During that period, numerous meetings were held where individuals passionately pleaded with Congress to impose restrictions on company stock investments. It was at one of these gatherings that someone made an interesting suggestion - the problem of company stock might resolve itself as target-date funds gained prominence and diverted employees' attention away from their employers' stock.
As it turns out, data from Vanguard supports this notion of a "squeezing-out" effect. In combination with plan sponsors recognizing the risks of single-stock investments, the percentage of sponsors actively offering company stock has significantly declined. This percentage dropped from 12% in 2005 to 8% in 2022. Similarly, the percentage of participants holding company stock has decreased from 29% to 8%, while the percentage of participants with concentrations of company stock over 20% has plummeted from 18% to 3% (see Figure 1).
This decline can be attributed to three primary factors.
The Rise of Target-Date Funds
Target-date funds, along with equity index funds, have experienced a substantial surge in popularity. When combined, these funds now account for almost 80% of defined-contribution plan assets.
Recognition of Risk
Sponsors have come to acknowledge that having their employees heavily invested in company stock poses risks for both parties. Companies have learned valuable lessons from cases like Enron. Consequently, a Vanguard study conducted in 2020 revealed that over half of the companies that previously offered company stock no longer do so. Furthermore, those that still offer it often allow immediate diversification to mitigate risk.
The decline in the presence of company stock in 401(k) plans signifies a significant shift in investment strategies and the increasing focus on diversification and risk management. As target-date funds continue to dominate the landscape, it is clear that both sponsors and participants are recognizing the potential pitfalls of relying heavily on employer stock.
The Risk of Concentrated Portfolios
Holding a single stock, such as company stock, significantly increases the riskiness of a portfolio. In comparison to a diversified portfolio consisting of around 30 stocks, relying heavily on one stock offers no potential offset of higher returns. This situation arises because most participants are not sophisticated investors and tend to underestimate the risks associated with investing in a single stock.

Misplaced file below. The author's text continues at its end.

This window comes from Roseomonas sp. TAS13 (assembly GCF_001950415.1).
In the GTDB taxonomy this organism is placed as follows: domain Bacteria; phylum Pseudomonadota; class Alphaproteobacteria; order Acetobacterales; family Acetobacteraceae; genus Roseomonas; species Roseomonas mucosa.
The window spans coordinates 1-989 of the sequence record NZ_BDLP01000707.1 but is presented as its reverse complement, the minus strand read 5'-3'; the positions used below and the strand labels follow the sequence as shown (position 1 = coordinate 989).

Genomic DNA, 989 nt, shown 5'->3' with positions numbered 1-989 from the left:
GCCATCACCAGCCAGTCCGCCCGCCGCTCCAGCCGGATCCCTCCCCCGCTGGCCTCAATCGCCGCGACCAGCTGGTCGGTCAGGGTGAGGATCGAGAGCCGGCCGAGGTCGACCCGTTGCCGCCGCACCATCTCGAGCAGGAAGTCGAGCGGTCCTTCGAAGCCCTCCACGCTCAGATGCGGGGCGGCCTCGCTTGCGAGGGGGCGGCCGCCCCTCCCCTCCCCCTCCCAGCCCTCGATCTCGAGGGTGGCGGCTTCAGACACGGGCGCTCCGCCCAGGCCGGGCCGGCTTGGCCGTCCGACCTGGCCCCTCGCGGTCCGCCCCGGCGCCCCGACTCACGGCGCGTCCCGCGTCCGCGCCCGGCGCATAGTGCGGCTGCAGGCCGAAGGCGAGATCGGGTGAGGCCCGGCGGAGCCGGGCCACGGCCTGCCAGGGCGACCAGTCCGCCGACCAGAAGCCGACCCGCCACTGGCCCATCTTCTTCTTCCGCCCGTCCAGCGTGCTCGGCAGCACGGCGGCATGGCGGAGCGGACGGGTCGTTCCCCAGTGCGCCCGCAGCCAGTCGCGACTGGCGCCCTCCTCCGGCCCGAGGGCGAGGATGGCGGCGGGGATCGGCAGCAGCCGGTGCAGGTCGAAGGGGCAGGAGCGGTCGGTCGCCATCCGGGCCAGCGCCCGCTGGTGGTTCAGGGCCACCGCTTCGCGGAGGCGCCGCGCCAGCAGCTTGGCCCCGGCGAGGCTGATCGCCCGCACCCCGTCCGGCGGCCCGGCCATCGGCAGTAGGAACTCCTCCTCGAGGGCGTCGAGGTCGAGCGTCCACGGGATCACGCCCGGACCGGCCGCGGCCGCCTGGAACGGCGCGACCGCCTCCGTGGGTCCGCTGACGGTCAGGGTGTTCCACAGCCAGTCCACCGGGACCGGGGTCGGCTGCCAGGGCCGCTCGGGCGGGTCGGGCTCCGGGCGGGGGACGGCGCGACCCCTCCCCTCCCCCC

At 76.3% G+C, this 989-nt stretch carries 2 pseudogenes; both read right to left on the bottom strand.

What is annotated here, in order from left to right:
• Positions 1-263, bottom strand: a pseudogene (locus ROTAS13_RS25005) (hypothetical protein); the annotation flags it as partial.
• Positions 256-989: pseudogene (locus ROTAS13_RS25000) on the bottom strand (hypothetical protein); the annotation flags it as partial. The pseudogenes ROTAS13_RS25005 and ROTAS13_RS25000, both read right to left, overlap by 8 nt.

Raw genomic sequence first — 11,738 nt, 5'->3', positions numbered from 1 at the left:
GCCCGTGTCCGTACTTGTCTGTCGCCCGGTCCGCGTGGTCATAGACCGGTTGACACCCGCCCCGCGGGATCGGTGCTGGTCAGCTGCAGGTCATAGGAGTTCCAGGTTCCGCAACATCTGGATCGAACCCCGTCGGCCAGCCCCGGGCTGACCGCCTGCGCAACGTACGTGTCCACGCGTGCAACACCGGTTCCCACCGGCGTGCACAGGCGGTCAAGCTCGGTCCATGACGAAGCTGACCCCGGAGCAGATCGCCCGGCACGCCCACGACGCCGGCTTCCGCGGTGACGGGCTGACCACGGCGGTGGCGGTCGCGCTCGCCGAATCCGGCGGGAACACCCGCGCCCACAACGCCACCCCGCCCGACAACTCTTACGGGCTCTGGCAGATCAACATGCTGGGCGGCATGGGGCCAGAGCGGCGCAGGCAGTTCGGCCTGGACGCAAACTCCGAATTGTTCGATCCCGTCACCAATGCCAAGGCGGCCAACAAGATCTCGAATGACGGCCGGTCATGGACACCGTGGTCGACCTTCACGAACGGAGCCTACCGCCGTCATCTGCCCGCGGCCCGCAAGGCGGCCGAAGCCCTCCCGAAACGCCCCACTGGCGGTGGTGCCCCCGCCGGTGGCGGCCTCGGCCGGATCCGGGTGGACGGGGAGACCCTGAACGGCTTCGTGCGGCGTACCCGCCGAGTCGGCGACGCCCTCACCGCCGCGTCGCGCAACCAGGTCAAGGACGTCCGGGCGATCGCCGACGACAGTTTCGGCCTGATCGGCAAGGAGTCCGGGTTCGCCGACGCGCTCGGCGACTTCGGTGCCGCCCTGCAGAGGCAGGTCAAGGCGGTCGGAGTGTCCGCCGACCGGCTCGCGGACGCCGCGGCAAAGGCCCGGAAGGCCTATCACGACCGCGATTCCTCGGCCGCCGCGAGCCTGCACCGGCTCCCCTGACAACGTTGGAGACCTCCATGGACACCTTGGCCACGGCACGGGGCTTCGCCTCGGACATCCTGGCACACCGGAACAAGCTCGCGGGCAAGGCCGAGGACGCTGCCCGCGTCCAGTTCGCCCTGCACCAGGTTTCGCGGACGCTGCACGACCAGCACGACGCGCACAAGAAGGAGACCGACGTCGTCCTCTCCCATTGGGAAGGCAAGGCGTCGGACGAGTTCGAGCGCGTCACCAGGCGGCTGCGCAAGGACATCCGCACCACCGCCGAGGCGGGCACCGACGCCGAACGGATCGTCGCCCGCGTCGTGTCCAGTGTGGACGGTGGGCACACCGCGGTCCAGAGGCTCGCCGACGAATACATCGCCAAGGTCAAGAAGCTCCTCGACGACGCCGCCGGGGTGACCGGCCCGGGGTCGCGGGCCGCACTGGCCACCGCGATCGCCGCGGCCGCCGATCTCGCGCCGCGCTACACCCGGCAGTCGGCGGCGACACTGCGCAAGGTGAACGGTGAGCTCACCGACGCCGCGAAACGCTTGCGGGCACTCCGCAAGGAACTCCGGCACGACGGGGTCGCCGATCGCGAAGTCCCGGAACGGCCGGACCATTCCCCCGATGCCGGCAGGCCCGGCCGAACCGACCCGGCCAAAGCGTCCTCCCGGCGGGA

Factors Contributing to Holding Company Stock
Participants often make the mistake of investing in what they know, leading them to buy company stock. They observe executives accumulating wealth through company stock and wish to gain similar opportunities. Furthermore, the employer's matching contributions in company stock may inadvertently endorse this investment choice. Historically, companies have preferred matching in stock rather than cash to preserve their valuable cash reserves. However, a series of lawsuits over the past 15 years have somewhat diluted this preference.
The Consequences of Excessive Company Stockholdings
Participants who heavily rely on company stock face considerable risks. Not only do they risk losing their retirement savings if the company encounters financial trouble, but they also jeopardize their employment status. Since the value of company stock is closely tied to earnings, any downturn can have severe consequences for participants.
Addressing the Issue
In defined-benefit plans, ERISA regulations prevent participants from holding more than 10% of plan assets in company stock, effectively avoiding excessive concentrations. However, this safeguard does not extend to defined-contribution plans, where participants have more control over their investments. Considering the current landscape, pushing for similar limitations in defined-contribution plans is a relatively low priority.
While progress has been made in reducing company stockholdings within retirement portfolios, there is still work to be done. Participants must be educated about the risks associated with concentrated portfolios, and employers should consider diversification options beyond company stock. By promoting a balanced approach to investment, we can better protect the long-term financial security of retirement savers.